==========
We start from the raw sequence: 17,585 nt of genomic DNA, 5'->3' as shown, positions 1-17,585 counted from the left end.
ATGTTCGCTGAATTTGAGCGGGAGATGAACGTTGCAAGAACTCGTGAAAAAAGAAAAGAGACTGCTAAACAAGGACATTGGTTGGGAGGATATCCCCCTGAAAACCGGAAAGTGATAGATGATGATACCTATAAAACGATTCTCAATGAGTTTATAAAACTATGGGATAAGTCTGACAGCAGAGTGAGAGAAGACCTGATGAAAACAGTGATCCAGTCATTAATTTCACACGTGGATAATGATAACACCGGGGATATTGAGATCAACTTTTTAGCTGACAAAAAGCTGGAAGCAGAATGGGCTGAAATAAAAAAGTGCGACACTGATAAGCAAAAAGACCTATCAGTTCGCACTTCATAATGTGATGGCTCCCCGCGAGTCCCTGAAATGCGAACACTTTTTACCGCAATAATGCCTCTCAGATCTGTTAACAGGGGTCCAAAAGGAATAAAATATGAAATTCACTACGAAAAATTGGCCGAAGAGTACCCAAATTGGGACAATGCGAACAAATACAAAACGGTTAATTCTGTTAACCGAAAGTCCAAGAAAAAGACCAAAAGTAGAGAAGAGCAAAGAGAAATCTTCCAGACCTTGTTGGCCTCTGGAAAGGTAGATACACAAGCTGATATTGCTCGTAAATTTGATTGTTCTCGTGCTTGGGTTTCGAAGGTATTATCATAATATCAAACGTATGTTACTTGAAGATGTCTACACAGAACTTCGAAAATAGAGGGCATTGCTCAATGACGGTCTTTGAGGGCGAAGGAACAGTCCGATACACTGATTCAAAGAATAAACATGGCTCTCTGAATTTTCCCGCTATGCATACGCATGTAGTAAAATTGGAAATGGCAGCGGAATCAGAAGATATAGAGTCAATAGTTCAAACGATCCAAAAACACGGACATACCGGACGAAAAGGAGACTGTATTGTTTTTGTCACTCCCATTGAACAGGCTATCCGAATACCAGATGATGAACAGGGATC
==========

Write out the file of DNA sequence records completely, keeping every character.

We start from the raw sequence: 17,585 nt of genomic DNA, 5'->3' as shown, positions 1-17,585 counted from the left end.
ATGTTCGCTGAATTTGAGCGGGAGATGAACGTTGCAAGAACTCGTGAAAAAAGAAAAGAGACTGCTAAACAAGGACATTGGTTGGGAGGATATCCCCCTGAAAACCGGAAAGTGATAGATGATGATACCTATAAAACGATTCTCAATGAGTTTATAAAACTATGGGATAAGTCTGACAGCAGAGTGAGAGAAGACCTGATGAAAACAGTGATCCAGTCATTAATTTCACACGTGGATAATGATAACACCGGGGATATTGAGATCAACTTTTTAGCTGACAAAAAGCTGGAAGCAGAATGGGCTGAAATAAAAAAGTGCGACACTGATAAGCAAAAAGACCTATCAGTTCGCACTTCATAATGTGATGGCTCCCCGCGAGTCCCTGAAATGCGAACACTTTTTACCGCAATAATGCCTCTCAGATCTGTTAACAGGGGTCCAAAAGGAATAAAATATGAAATTCACTACGAAAAATTGGCCGAAGAGTACCCAAATTGGGACAATGCGAACAAATACAAAACGGTTAATTCTGTTAACCGAAAGTCCAAGAAAAAGACCAAAAGTAGAGAAGAGCAAAGAGAAATCTTCCAGACCTTGTTGGCCTCTGGAAAGGTAGATACACAAGCTGATATTGCTCGTAAATTTGATTGTTCTCGTGCTTGGGTTTCGAAGGTATTATCATAATATCAAACGTATGTTACTTGAAGATGTCTACACAGAACTTCGAAAATAGAGGGCATTGCTCAATGACGGTCTTTGAGGGCGAAGGAACAGTCCGATACACTGATTCAAAGAATAAACATGGCTCTCTGAATTTTCCCGCTATGCATACGCATGTAGTAAAATTGGAAATGGCAGCGGAATCAGAAGATATAGAGTCAATAGTTCAAACGATCCAAAAACACGGACATACCGGACGAAAAGGAGACTGTATTGTTTTTGTCACTCCCATTGAACAGGCTATCCGAATACCAGATGATGAACAGGGATC